/ Weather Proof - Pentax K-50 suggestions/advice

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itsThere on 29 Nov 2016
Do weather proof cameras really exist or is this just marketing? Looking to buy an entry level camera for climbing and mouintain biking, so I expect its going to get wet.

I have no idea what I should be looking for. Reading reviews has told me that bridge cameras are not what I am after but I dont know if a compact camera would be better over an entry level dslr. I like the idea of a viewfinder because screens have lots of glare. I dont care about 1080p filming, as a faster shutter speed for sharp single shots would be better.

Its also got to be sub 400g maybe 500g.

Thanks

http://www.switchbacktravel.com/weather-sealed-dslr-cameras-list
The Lemming - on 29 Nov 2016
In reply to itsThere:

Just bought my first ever weather-sealed camera and from what I can gather, they reduce the ingress of splashes of water and light showers of rain. Dust also stays out.

Submersion is a no-no. And I think you will struggle to find a dSLR with lens for less than 500g.

Water tight bags may be a good option.
itsThere on 29 Nov 2016
In reply to The Lemming:

I dont expect it to survive submersion just getting a little damp and not being effected. I would still keep it in a dry bag + padded case but everything seems to get damp anyway.
PPP - on 29 Nov 2016
In reply to itsThere:

It's really difficult to tell. I have had a non-waterproof M43/DSLRs absolutely battered (covered in ice, rolled of a snowy hill and nearly landed in the river, splashes with alcohol many times, took photos in rain, etc.) with no side effects. I must have been lucky, really. I used to work as a photographer, so sometimes you just care less when you use it so often.

Nowadays I have Olympus OM-D E-M5 II (469g... only the body) with 12-40mm F/2.8 which are both weather resistant. I use the camera with the Peak Design Capture Pro, so my camera stays unprotected most of the time. I also got a Peak Design Shell, which is a cover for the camera when the weather gets really nasty so that you don't have as much condensation. The only water that got in so far was between the UV filter and the lens...

Sam W - on 29 Nov 2016
In reply to itsThere:

I've got a Pentax K5 which has been pretty soggy without any problems. This video shows one being given a harsher test than I've ever dared. Remember the lens also has to be weather sealed to have any chance of getting away with this.

http://www.youtube.com/watch?v=Eo61t5fH6Qw

On Pentax in general. I love mine, it's well built and I find it intuitive to use. The viewfinders are great, and modern bodies are compatible with all historical lenses, and they have made some crackers over the years. They also tend to be a little smaller and lighter than competitors at the same price. In general I feel you get more camera for your money than you do from other brands.

Downsides are that there isn't a massive user base, so you're less likely to be able to borrow lenses from your mates, their autofocus speed is (apparently) poor compared to Canon/Nikon and you'll be called a fanboy if you praise them on internet forums (although hopefully not here).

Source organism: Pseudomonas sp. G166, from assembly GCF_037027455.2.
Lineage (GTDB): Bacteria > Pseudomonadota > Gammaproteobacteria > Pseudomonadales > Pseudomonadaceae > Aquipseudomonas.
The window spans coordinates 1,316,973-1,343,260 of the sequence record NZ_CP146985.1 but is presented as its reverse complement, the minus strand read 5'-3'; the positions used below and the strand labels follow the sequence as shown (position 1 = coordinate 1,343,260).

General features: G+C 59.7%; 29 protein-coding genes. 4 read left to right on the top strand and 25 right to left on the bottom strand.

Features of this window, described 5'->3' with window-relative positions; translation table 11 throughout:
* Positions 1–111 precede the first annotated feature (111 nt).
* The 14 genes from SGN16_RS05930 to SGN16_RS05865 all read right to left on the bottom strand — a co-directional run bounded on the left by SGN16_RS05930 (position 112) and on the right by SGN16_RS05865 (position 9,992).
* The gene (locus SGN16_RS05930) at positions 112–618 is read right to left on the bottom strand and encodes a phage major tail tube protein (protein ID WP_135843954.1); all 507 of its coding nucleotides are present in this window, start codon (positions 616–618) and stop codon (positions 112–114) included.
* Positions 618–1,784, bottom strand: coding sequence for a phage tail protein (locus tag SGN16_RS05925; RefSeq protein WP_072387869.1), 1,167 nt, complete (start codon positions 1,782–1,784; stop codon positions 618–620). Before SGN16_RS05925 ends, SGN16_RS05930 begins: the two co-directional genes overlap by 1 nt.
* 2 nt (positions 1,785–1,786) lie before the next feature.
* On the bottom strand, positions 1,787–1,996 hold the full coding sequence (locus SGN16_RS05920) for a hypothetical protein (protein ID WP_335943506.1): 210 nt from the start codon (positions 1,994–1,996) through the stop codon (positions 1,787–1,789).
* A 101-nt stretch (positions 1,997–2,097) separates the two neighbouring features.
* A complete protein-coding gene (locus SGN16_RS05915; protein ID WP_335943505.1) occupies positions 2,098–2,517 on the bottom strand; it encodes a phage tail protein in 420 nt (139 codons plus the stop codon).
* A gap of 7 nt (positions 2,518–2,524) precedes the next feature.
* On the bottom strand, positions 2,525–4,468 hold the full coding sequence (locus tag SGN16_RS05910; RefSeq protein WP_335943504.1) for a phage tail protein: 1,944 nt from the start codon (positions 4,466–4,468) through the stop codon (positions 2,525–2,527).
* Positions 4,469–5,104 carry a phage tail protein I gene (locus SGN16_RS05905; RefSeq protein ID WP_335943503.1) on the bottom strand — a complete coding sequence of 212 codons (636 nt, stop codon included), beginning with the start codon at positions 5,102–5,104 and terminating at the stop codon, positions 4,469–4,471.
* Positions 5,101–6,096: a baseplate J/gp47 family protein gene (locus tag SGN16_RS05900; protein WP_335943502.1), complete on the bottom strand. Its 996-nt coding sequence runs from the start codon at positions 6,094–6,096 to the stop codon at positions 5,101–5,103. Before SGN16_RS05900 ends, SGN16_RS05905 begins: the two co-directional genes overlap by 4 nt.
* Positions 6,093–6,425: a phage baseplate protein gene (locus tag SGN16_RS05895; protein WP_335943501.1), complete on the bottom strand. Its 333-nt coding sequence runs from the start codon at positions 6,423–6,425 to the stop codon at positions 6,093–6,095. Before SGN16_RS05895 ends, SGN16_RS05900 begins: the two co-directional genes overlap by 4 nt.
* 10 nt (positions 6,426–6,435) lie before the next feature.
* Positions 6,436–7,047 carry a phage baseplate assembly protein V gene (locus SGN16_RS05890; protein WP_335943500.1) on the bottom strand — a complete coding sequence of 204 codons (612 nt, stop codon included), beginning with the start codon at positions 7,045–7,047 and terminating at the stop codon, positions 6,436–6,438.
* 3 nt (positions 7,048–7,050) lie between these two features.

itsThere on 29 Nov 2016
In reply to Sam W:

Do you know if there is much difference between the lens that it comes with or other lenses when they say "WR" weather resistant. eg Pentax K-50 + DAL 18-55WR. I dont see many other cameras for around 400 that claim any type of resistance which is why it caught my eye.
Only a hill - on 09:05 Wed
In reply to itsThere:

You will almost certainly not find a DSLR at less than 500g including lens. Even mirrorless systems are going to be a minimum of about 600g (more if you use a zoom lens). If you really need low weight as the no.1 priority, consider something like the Fujifilm XP90 waterproof camera: http://www.photographyblog.com/reviews/fujifilm_finepix_xp90_review/

Image quality is going to be a lot worse than a DSLR or mirrorless CSC (it's a compact camera with a tiny sensor), but it's weatherproof and sub-400g!

I use a (mirrorless) Fujifilm X-T1, mainly with the XF35mm f/2 lens. It's weather-sealed and comes in at 615g. Image quality is many times better than the XP90 linked above.
Jamie Wakeham - on 10:09 Wed
In reply to itsThere:

For what it's worth, my K-5 plus the 35mm F/2.4 lens that more or less lives on it come in at 1.1kg. I don't think you'll find a truly weatherproofed yet exchangable-lens DSLR for very much less. Making that lens mount watertight comes with weight penalty.

One thng worth noting, though, as you mention fast shutter speeds for sharp images: Nikon and Canon put their image stabilisation system into the lenses, so you have to decide whether to pay for it one each lens. Pentax put it in the body, so every lens you use (including wonderful old screwmount lenses) instantly becomes IS.
Sam W - on 11:55 Wed
In reply to itsThere:

Not sure about lenses from other brands, but all the ones from Pentax that say WR should offer the same level of sealing. Their DA* lenses are also weather sealed, but do tend to be more expensive.

The Pentax kit lens has a good reputation for its price, but if you become keen on your photography you'll probably want to upgrade at some point.
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itsThere on 17:09 Fri
In reply to itsThere:

Thanks for all the advice everyone. I went for it in the end.

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